FDA decides to take warning label off ultrasound contrast

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The International Contrast Ultrasound Society (ICUS) has applauded the FDA’s decision to modify the U.S. product label for Definity Injectable Suspension, an ultrasound contrast agent.

ICUS filed a Citizen Petition with the FDA in September asking the agency to remove boxed warnings from ultrasound contrast agents, stating that the warnings deter use of a "safe, inexpensive and radiation-free diagnostic imaging tool with potential life-saving benefits for patients."

“The FDA decision should lead to increased use of contrast, better imaging studies, better diagnosis for patients, and saved lives,” Michael Main, MD, treasurer of ICUS and director of the echocardiography laboratory at Saint Luke’s Mid-America Heart Institute in Kansas City, Mo., said in a statement.

Main added that current safety data doesn’t warrant the FDA’s boxed warnings for ultrasound contrast agents, but the change to Definity’s label makes progress in reflecting the risk-benefit profile of the contrast agent.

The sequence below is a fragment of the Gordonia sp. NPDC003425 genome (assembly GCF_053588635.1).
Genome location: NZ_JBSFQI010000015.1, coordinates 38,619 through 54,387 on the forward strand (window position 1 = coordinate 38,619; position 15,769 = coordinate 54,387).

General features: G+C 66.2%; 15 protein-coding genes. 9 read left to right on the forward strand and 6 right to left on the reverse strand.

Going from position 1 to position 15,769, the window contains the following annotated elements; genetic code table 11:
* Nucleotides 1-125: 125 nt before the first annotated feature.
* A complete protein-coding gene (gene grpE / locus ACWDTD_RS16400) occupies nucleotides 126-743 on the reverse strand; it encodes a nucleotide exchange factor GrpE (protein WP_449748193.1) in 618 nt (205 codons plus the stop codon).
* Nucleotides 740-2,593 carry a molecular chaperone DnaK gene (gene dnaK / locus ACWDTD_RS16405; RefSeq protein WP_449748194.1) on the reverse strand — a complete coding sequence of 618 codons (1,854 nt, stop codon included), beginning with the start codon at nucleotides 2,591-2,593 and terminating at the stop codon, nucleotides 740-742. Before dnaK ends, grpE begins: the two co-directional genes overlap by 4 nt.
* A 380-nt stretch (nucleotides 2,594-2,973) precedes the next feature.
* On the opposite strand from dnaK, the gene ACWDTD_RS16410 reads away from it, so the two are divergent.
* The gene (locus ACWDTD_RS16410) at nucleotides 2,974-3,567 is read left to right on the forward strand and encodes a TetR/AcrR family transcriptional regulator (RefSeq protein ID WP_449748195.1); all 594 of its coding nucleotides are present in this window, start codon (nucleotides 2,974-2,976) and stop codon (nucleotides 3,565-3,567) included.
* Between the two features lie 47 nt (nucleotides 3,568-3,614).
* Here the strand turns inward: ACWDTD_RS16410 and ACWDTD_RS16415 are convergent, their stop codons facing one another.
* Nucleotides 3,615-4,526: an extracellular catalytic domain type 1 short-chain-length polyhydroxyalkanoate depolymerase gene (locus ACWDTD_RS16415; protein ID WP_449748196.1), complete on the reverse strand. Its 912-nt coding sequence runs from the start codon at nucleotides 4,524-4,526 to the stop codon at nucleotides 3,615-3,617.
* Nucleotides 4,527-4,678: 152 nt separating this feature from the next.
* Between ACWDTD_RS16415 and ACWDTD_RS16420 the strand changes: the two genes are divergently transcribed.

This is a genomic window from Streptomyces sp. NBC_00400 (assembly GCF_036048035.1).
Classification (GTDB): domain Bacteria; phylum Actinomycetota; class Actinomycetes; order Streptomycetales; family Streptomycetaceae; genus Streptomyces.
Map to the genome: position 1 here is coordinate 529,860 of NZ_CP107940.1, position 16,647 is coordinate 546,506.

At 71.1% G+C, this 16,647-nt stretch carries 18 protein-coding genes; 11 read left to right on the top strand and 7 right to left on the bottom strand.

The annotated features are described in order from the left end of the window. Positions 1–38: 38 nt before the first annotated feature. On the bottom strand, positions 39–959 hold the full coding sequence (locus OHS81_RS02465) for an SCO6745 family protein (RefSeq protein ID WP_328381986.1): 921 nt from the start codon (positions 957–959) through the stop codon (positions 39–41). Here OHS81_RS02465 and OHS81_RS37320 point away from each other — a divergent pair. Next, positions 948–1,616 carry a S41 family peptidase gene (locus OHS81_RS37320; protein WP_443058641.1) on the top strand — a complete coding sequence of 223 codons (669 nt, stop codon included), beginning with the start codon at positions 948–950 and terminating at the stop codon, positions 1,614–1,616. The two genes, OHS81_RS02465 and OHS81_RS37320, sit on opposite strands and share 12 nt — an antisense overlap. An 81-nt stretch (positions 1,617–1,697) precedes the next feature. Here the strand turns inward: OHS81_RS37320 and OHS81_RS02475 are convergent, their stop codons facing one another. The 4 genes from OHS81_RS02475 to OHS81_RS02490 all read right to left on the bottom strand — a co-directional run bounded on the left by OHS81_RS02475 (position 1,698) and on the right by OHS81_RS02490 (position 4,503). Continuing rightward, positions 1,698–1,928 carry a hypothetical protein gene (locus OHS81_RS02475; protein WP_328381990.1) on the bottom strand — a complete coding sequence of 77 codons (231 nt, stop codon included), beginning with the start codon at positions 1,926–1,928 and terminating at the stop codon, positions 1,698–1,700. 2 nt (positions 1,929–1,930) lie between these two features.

“Based on all of the recent studies, without exception, we now know that ultrasound contrast agents are extremely safe and may be an excellent low cost alternative to other diagnostic procedures, including nuclear scans that expose patients to ionizing radiation,” said Steven Feinstein, MD, ICUS co-president and cardiologist at Rush University Medical Center in Chicago. “This will spare many patients from the cumulative effects of ionizing radiation that are inherent in certain alternative forms of diagnostic imaging, including SPECT and CT.”

The Definity label change was made after the FDA reviewed a 2010 proposed label change application from Lantheus Medical Imaging, manufacturer of Definity. New product labels means that it no longer requires 30 minutes of monitoring after drug administration. The label also no longer notes that serious cardiopulmonary reactions are uncommon and removes statements saying the safety and efficacy of Definity with exercise stress or pharmacologic stress testing have not been established.

ICUS reiterated that it believes boxed warnings on ultrasound contrast agents are inconsistent with the FDA’s standards for use of boxed warnings given the strong safety profile of such products, and said boxed warnings on ultrasound contrast agents “stand in direct opposition to the FDA’s statutory responsibility to protect the health of the American public.”